Halacha for Tuesday 23 Shevat 5779 January 29 2019

How Parents Should Treat Their Children

Not Being Overly Strict With One’s Children
The Rambam writes: “Although one must revere his parents exceedingly and honor them, nevertheless, one may not over-burden one’s children and be overly particular with one’s honor so that he does not bring them to sin; rather, one should be forgiving and disregard one’s own honor since a father who absolves his son from honoring him, the son is indeed absolved from doing so.” The Tur and Maran Ha’Shulchan Aruch rule likewise.

A Father who Absolves a Son from Humiliating Him
These words of the Rambam that “if a father absolves his son from honoring him, the son is indeed absolved from doing so,” are taken from the Gemara in Masechet Kiddushin (32a) which states, “Rabbi Yitzchak bar Shila said in the name of Rav Matna who said in the name of Rav Chasda, ‘If a father absolves his son from honoring him, the son is indeed absolved from doing so,’” which means that if a father would like to forego being honored by his son, he may. However, a father may not absolve a son from humiliating him, for instance, if a father permits his son to curse him and the like, for one who curses a parent is liable to death by stoning and the father does not have the authority to permit such a thing.

Similarly, a father may not permit his son to call him by his first name as some people have begun doing in our times, for calling one’s father by name is considered “humiliation” which would cause any intelligent person to cringe and a father cannot absolve his son of acting in such a manner.

The Prohibition to Strike One’s Older Children
Our Sages tell us in Masechet Mo’ed Katan (17a): “One who strikes one’s adult son is liable for excommunication, for he has transgressed the prohibition of ‘You shall not place a stumbling-block in front of a blind man.’” This is because human nature is that when one receives blows, one tends to retaliate. Thus, if an adult child is hit by his father or mother, he is quite liable to transgress the grave prohibition of hitting them back. Therefore, one should be very careful not to strike children when this is likely to cause them to transgress a prohibition of either hitting him back or cursing him, depending on the nature of the child.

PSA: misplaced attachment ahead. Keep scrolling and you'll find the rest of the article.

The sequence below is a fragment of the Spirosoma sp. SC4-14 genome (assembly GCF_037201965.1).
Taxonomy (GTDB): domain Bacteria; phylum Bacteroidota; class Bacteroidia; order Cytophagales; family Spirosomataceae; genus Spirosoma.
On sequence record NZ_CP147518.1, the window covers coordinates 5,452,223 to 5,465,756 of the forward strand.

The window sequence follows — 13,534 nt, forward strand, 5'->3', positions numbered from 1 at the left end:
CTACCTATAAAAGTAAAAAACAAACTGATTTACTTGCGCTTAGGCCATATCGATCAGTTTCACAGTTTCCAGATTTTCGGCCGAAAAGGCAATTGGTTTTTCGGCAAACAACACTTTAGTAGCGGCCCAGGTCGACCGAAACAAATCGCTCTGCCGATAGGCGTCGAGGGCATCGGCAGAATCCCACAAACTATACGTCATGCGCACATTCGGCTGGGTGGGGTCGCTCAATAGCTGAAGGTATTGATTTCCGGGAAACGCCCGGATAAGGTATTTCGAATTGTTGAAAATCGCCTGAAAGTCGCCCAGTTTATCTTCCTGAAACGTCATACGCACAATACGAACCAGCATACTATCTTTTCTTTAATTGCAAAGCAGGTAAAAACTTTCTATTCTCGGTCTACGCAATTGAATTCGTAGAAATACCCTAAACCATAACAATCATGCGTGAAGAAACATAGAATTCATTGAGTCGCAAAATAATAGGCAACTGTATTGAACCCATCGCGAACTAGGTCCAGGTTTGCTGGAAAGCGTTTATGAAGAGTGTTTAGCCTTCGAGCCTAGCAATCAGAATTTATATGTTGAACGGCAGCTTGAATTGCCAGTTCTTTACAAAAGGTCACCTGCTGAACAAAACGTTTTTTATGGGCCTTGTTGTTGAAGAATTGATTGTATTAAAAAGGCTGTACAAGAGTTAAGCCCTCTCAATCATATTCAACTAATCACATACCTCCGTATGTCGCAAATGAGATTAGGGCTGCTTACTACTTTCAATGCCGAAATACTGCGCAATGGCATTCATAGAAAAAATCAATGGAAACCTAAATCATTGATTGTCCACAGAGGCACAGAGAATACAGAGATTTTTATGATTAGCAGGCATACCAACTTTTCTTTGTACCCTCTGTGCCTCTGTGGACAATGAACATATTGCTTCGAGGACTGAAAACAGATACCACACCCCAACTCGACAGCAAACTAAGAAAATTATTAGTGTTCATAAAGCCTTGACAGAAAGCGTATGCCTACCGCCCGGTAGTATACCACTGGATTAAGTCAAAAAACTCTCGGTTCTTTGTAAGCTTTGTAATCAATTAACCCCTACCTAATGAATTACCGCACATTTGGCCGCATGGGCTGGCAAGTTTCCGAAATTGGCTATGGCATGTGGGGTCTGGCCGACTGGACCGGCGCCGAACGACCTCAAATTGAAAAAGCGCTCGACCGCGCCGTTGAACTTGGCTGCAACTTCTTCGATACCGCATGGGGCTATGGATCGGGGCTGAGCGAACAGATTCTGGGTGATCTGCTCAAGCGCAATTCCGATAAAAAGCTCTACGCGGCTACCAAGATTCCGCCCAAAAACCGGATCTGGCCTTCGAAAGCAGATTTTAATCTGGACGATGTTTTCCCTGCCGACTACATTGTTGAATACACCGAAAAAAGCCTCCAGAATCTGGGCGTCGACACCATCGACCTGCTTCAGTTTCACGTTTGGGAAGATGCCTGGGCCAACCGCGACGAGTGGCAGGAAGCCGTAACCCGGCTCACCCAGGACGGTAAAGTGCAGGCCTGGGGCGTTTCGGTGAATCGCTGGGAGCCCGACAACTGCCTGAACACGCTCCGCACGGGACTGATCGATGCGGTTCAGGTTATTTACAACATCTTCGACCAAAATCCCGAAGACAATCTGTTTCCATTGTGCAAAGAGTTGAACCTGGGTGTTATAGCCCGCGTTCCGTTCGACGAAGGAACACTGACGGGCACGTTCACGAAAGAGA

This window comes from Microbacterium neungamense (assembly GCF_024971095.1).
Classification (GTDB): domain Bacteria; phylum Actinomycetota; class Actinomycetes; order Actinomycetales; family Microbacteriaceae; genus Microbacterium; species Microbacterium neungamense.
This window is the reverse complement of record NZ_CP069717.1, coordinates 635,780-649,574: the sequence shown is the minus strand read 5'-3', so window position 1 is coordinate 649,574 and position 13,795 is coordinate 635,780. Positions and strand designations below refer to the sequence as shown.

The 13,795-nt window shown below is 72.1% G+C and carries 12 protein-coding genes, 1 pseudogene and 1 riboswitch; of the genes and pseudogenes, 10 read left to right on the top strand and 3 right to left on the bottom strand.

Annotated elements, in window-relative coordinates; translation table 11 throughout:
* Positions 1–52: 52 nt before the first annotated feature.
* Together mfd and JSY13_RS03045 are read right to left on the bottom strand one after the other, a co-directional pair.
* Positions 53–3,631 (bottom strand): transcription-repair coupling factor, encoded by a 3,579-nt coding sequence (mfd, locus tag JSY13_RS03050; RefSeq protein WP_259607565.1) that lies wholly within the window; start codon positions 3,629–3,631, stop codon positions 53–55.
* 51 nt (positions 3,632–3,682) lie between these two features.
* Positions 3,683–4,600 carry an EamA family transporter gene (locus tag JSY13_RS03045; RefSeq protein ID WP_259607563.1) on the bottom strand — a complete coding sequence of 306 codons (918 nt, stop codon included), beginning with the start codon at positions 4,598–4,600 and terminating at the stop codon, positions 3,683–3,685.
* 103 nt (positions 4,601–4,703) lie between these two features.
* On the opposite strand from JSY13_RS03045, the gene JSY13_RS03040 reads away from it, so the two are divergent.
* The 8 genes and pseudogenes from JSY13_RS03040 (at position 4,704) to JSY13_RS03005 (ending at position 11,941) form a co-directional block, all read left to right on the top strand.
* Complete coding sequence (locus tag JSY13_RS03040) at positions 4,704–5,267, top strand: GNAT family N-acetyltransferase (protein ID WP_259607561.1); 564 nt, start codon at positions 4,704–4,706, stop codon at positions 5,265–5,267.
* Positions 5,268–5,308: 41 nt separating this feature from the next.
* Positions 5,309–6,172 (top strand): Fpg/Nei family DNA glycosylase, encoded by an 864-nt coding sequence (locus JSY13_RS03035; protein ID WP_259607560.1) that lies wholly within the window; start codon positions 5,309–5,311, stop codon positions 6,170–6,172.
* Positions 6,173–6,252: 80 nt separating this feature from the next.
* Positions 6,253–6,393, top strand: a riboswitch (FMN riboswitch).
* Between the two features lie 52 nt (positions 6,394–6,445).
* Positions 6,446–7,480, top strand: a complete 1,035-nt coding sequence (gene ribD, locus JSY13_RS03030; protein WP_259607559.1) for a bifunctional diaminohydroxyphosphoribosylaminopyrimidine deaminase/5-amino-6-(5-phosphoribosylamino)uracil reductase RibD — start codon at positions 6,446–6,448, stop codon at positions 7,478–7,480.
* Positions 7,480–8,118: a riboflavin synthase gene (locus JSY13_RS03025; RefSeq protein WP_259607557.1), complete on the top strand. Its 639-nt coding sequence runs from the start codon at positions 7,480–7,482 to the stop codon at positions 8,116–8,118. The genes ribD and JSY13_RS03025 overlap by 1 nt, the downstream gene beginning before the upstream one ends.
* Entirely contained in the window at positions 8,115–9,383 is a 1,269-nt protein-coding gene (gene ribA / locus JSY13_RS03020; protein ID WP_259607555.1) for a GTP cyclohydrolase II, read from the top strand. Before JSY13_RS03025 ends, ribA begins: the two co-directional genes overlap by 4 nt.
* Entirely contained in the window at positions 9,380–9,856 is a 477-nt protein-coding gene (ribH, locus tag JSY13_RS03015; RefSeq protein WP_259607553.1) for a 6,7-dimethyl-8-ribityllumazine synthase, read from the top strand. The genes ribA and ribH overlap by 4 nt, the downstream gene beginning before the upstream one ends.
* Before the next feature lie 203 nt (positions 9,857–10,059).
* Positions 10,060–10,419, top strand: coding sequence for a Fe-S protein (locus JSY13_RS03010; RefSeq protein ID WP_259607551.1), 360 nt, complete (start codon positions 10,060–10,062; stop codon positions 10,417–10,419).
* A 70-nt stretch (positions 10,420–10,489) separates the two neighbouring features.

The above does not apply to striking a child which was a common form of punishment in earlier generations; rather, one should take care not to over-burden one’s children with other forms of punishment or discipline as well. Sometimes, even a young child of seven or eight may lash out against his parents when the parents punish him in an excessive manner.

One Whose Parents Serve Him Food and Drink
Maran Rabbeinu Ovadia Yosef zt”l was asked: If one goes to visit one’s parents and the parents serve him refreshments such as coffee, cake, and the like; is one allowed to accept this from his parents, for one’s wishes represents one’s honor or perhaps one should not to accept this? After delving in the words of the Poskim, Maran zt”l replied that the son may accept what his parents serve him after requesting their forgiveness for causing them to trouble themselves for him. However, if one’s father is a Torah scholar, one should refuse to accept the refreshments from him until the father implores him to take it in order to show that it is difficult for him to accept the fact that his father has troubled himself for him. Only after the father has implored him to accept it may the son do so, while offering apologies and words of appeasement.